Image as Instruments is an introduction to fundamental concepts, techniques, and methods in digital design, with a focus on the processes of translation between digital media and material artifacts.
The course will structure our investigation around the notion of the digital image as a means of addressing broader questions related to the role of digital media in the arts and architecture design. The plurality of design approaches and working methods afforded by the postdigital has blurred the role of images within experimental design practice. Accordingly, beyond typical end-process output used in everyday practice, the course focus on the image as a speculative medium for creating a new vision for design conventions. It is a critical inquiry into the meaning and role of image in our discipline and image as instruments for conceiving and perceiving novel design, which invites multiple interpretations and modes of engagement.
The course is organized into five interrelated areas of inquiry.
• Digital image as an analytic instrument
• Digital image as a translational instrument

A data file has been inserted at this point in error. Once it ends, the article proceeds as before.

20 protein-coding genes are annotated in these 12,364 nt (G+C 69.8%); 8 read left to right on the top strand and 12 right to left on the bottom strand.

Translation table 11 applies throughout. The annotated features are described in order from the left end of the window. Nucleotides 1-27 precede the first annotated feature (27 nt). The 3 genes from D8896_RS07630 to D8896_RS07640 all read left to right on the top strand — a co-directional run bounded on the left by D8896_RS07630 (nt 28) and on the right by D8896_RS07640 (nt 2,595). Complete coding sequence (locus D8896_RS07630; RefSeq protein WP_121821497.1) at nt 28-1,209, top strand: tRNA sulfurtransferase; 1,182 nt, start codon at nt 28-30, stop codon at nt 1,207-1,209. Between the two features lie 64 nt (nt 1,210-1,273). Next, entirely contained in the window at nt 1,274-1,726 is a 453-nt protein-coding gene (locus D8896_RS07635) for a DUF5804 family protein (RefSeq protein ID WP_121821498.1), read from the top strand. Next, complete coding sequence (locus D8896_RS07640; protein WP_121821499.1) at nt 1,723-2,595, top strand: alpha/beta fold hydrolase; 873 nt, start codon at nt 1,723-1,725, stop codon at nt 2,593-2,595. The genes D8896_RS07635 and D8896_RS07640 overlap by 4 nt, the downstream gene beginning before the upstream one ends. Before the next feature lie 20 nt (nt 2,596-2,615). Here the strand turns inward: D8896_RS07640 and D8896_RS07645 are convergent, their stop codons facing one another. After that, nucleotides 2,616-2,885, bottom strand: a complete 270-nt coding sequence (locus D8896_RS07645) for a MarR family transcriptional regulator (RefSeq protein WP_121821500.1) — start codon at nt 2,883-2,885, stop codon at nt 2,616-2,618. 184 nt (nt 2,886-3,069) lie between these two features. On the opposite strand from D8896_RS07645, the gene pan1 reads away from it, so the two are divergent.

• Digital image as a generative Instrument
• Digital image as a materiality instrument
• Digital image as an artifact
As these different approaches play into different epistemic questions about design and technology, we will explore new possibilities of feedback between digital image and architectural design revolving around the processes of design, representation, and fabrication.
The course will address the content described above through a combination of lectures, discussions, technical workshops, and design exercises. Technical workshops will introduce software including Rhino/Grasshopper (along with its associated plugins for analysis, image and form making), Cinema4D (for advanced representation and materiality explorations, rendering, and animating) and various Computer Vision related tools.
There are no prerequisites for this class, and no special software skills are required, only a willingness to explore various media in unconventional ways.
The presented concepts and techniques will be explored through a semester-long project organized into a sequential set of assignments. Beginning with the process of analyzing images, students will explore a variety of imaging and form-making strategies using a collection of digital and fabrication tools. Subsequent assignments will explore the affordances of specific image manipulation techniques and examine the relationship of the presented technique to design concerns including representation, materiality, originality, and authorship.